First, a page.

For over seven decades, since they started making biscuits in 1938, Parle Products enjoyed a smooth sailing in the Indian market. Their flagship brand, Parle G, holds 20% share of the estimated Rs.25,000-crore biscuit market by value. The yellow striped biscuit pack with the illustrative picture of a young girl is arguably among the most recognised brands in India. Alongside, their brands such as Krackjack, Monaco, 20-20 and Hide & Seek also continued to grow at a robust pace. A strong brand affinity, equity and legacy — Parle Products had it all going their way. Except one thing: perception.
In the past few years, consumer preference saw a sharp switch. With increasing disposable incomes and a young population, consumers were looking for premium offerings, and it seemed like Parle Products was falling short of serving the new and discerning consumer. “Parle (Products) was largely seen as a Parle G company. People didn’t realise that we have a broad range of premium offerings, such as Milano and Hide & Seek, as well as snacks, confectionery, rusk, cakes and chocolates, which consumers liked and consumed. It is just that they didn’t know that it comes from the company that makes Parle G,” says B Krishna Rao, 46, category head (snacks, confectionery), Parle Products, explaining the predicament they found themselves in.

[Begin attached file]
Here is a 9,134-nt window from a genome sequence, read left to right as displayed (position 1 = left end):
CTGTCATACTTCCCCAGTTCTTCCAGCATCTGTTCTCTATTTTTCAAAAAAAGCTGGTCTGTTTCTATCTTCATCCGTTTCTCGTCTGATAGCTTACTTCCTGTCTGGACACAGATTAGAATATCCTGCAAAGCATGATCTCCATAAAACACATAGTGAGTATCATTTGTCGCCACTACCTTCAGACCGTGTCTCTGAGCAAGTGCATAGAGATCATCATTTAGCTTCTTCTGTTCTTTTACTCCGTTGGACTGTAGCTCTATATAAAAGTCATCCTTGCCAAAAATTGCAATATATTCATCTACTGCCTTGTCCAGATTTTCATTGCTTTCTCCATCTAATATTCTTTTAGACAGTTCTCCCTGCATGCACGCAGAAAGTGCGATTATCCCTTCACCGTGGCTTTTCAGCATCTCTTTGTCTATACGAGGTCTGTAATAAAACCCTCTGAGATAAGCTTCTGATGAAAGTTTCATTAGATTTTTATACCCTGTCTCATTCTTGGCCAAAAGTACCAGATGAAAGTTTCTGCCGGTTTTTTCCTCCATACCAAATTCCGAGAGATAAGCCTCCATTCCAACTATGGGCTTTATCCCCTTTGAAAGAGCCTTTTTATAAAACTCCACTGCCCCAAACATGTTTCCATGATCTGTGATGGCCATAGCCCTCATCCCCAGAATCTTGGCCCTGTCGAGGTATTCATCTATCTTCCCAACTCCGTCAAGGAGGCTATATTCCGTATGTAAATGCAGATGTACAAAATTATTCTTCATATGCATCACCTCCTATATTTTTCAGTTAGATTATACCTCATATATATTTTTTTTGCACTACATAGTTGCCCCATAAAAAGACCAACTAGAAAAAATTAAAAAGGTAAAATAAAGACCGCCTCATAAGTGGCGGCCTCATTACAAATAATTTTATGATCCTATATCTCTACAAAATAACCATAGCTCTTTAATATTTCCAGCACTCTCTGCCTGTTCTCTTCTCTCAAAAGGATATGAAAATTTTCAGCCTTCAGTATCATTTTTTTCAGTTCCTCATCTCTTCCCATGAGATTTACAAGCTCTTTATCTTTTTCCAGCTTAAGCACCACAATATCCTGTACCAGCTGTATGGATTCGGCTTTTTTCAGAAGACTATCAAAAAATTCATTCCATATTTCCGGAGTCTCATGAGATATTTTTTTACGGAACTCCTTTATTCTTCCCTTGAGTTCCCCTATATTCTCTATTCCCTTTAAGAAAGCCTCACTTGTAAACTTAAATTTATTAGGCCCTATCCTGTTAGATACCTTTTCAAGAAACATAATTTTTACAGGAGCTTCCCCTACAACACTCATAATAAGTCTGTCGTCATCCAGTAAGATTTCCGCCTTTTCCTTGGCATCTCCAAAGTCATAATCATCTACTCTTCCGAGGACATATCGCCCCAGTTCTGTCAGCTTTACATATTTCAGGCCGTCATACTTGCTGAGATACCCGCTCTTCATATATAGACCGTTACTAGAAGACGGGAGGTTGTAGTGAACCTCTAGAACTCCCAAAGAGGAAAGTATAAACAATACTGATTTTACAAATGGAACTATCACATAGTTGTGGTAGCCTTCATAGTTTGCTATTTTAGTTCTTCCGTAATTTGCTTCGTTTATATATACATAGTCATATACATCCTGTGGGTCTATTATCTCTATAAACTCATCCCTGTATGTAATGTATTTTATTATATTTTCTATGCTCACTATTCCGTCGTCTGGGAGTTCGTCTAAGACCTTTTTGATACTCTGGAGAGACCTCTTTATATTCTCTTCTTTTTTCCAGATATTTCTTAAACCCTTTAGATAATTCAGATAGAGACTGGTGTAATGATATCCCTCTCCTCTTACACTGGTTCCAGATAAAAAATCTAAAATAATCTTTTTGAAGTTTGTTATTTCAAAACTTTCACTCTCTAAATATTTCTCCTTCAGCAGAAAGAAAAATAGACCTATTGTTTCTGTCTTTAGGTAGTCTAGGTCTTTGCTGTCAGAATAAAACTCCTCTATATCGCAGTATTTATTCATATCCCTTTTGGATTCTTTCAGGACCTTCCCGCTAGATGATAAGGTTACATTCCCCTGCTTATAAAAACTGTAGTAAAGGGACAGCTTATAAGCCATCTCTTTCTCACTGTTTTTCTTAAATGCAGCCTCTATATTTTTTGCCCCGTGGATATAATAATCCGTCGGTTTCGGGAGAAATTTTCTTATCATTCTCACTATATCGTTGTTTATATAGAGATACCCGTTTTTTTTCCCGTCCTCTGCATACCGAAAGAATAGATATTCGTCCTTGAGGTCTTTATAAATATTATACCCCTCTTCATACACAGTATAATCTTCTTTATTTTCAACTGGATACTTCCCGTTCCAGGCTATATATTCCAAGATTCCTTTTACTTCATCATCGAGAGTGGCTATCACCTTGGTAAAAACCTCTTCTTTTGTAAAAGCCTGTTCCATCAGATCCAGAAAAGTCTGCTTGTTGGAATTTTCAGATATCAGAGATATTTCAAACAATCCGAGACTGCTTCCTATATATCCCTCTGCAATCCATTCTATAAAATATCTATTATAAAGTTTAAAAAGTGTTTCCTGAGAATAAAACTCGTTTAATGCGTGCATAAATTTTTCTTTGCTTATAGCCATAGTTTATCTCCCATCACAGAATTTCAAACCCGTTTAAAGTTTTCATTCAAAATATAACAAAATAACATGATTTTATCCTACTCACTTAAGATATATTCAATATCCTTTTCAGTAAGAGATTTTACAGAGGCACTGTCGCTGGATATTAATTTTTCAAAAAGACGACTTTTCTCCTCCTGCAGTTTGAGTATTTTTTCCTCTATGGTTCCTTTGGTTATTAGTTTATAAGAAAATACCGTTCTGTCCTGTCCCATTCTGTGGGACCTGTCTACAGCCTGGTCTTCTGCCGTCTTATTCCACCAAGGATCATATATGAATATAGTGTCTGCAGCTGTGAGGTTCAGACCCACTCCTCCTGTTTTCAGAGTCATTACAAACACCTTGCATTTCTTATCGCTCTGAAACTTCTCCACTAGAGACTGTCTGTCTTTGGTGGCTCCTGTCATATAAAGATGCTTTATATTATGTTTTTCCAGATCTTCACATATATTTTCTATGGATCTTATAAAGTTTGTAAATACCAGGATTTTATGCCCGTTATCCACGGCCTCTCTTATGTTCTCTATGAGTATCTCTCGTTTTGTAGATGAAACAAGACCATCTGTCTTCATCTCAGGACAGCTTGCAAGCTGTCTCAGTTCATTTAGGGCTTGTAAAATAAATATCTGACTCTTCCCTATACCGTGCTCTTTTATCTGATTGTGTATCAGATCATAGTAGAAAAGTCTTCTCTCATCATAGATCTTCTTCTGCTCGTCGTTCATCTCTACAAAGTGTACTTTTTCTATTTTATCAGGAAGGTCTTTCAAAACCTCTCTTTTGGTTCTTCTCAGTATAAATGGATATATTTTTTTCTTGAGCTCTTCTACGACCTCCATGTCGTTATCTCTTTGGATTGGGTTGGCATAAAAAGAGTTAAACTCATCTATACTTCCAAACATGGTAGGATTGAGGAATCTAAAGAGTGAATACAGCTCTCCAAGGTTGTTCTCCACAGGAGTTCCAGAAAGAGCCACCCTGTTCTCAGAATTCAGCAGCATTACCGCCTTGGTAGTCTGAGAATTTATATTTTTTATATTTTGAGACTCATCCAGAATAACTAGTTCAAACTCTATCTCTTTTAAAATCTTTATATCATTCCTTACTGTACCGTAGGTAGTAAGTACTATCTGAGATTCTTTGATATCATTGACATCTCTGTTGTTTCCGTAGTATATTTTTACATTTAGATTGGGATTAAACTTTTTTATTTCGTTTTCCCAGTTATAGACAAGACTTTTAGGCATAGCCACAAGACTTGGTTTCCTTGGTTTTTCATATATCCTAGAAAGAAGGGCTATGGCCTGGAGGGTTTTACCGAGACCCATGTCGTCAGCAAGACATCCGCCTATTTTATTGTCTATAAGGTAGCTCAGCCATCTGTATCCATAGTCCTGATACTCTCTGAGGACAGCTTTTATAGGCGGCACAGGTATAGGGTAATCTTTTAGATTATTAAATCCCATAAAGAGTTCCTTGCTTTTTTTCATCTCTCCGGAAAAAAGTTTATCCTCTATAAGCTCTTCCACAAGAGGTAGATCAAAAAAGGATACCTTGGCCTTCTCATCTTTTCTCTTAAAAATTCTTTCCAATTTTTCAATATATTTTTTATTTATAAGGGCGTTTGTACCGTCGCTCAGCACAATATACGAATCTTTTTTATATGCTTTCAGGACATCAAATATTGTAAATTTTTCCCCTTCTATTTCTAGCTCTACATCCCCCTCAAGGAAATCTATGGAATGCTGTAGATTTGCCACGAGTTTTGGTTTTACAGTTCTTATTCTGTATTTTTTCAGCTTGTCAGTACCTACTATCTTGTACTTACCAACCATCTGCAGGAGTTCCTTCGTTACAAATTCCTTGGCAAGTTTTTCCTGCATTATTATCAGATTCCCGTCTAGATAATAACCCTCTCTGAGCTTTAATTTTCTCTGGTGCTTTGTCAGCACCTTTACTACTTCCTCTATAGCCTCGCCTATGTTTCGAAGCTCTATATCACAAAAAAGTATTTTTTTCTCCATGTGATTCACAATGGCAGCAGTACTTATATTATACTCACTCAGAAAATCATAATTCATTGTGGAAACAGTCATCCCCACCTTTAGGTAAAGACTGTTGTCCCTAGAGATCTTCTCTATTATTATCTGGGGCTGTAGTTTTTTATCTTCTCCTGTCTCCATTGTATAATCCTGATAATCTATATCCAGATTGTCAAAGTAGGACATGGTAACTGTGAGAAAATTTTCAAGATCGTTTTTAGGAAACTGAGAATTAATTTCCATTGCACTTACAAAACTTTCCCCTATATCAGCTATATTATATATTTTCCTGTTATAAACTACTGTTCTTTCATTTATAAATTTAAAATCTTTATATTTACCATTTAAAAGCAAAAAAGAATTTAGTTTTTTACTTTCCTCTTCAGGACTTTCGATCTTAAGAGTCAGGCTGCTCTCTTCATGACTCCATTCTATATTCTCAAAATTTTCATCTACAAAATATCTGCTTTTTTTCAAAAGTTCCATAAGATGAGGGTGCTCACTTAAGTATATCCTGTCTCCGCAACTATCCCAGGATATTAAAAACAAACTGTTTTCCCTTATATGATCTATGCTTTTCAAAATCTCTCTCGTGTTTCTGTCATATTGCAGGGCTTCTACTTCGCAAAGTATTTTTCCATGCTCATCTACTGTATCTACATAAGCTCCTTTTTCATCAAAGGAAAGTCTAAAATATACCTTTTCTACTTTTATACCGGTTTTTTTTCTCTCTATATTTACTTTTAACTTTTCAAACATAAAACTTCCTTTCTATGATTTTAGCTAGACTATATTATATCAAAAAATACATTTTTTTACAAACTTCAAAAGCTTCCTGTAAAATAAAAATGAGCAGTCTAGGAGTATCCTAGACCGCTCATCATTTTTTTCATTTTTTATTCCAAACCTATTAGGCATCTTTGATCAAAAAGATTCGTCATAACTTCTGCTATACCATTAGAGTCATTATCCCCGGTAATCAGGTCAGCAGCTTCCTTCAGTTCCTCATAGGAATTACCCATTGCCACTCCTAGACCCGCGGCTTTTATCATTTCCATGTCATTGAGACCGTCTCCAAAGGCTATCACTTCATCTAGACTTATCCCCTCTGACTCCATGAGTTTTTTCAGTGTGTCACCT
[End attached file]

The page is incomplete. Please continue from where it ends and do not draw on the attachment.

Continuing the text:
We are seated at a large conference room in Parle Products’ head office in Mumbai. To make his point, Rao gestures towards the glass bowls placed before us on the table. These bowls were filled to the brim with products made at Parle — from the humble Parle G and the premium Hide & Seek to the evergreen Kismi and the new-age Londonderry. And, much like the sultry summer weather, Rao adds that the competitive landscape too has heated up. Peers such as Britannia and ITC had taken up a premium positioning with their offerings while Parle Products was still largely perceived to be a ‘mass’ brand.